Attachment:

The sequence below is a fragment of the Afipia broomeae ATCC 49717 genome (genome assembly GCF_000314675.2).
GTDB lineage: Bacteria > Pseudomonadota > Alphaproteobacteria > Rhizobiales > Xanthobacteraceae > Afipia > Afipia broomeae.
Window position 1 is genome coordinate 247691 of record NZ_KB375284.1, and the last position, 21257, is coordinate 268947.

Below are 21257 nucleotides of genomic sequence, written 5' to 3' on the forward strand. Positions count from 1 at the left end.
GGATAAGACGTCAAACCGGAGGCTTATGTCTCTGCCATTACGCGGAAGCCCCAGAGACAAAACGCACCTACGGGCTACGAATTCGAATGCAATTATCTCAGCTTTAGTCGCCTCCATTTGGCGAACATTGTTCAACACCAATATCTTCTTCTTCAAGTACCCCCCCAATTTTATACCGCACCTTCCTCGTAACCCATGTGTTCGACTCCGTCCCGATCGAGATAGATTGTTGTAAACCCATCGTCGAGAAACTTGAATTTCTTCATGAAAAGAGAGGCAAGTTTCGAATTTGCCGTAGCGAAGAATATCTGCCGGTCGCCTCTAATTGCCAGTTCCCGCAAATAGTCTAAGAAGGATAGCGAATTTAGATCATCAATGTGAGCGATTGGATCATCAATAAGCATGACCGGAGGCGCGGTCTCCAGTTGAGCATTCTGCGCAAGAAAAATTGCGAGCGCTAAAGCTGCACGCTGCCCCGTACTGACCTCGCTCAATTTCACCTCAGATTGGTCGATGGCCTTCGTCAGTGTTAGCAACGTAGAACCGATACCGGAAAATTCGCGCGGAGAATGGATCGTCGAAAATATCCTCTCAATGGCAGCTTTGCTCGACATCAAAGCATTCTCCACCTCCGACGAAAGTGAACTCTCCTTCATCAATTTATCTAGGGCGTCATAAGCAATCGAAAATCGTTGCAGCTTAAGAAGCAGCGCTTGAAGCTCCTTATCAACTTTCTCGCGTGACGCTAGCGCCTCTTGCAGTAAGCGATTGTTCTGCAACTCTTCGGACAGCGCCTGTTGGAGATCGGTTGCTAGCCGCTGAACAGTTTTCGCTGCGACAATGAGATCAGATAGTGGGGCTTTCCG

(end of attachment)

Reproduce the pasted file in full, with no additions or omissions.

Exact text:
The sequence below is a fragment of the Afipia broomeae ATCC 49717 genome (genome assembly GCF_000314675.2).
GTDB lineage: Bacteria > Pseudomonadota > Alphaproteobacteria > Rhizobiales > Xanthobacteraceae > Afipia > Afipia broomeae.
Window position 1 is genome coordinate 247691 of record NZ_KB375284.1, and the last position, 21257, is coordinate 268947.

Below are 21257 nucleotides of genomic sequence, written 5' to 3' on the forward strand. Positions count from 1 at the left end.
GGATAAGACGTCAAACCGGAGGCTTATGTCTCTGCCATTACGCGGAAGCCCCAGAGACAAAACGCACCTACGGGCTACGAATTCGAATGCAATTATCTCAGCTTTAGTCGCCTCCATTTGGCGAACATTGTTCAACACCAATATCTTCTTCTTCAAGTACCCCCCCAATTTTATACCGCACCTTCCTCGTAACCCATGTGTTCGACTCCGTCCCGATCGAGATAGATTGTTGTAAACCCATCGTCGAGAAACTTGAATTTCTTCATGAAAAGAGAGGCAAGTTTCGAATTTGCCGTAGCGAAGAATATCTGCCGGTCGCCTCTAATTGCCAGTTCCCGCAAATAGTCTAAGAAGGATAGCGAATTTAGATCATCAATGTGAGCGATTGGATCATCAATAAGCATGACCGGAGGCGCGGTCTCCAGTTGAGCATTCTGCGCAAGAAAAATTGCGAGCGCTAAAGCTGCACGCTGCCCCGTACTGACCTCGCTCAATTTCACCTCAGATTGGTCGATGGCCTTCGTCAGTGTTAGCAACGTAGAACCGATACCGGAAAATTCGCGCGGAGAATGGATCGTCGAAAATATCCTCTCAATGGCAGCTTTGCTCGACATCAAAGCATTCTCCACCTCCGACGAAAGTGAACTCTCCTTCATCAATTTATCTAGGGCGTCATAAGCAATCGAAAATCGTTGCAGCTTAAGAAGCAGCGCTTGAAGCTCCTTATCAACTTTCTCGCGTGACGCTAGCGCCTCTTGCAGTAAGCGATTGTTCTGCAACTCTTCGGACAGCGCCTGTTGGAGATCGGTTGCTAGCCGCTGAACAGTTTTCGCTGCGACAATGAGATCAGATAGTGGGGCTTTCCG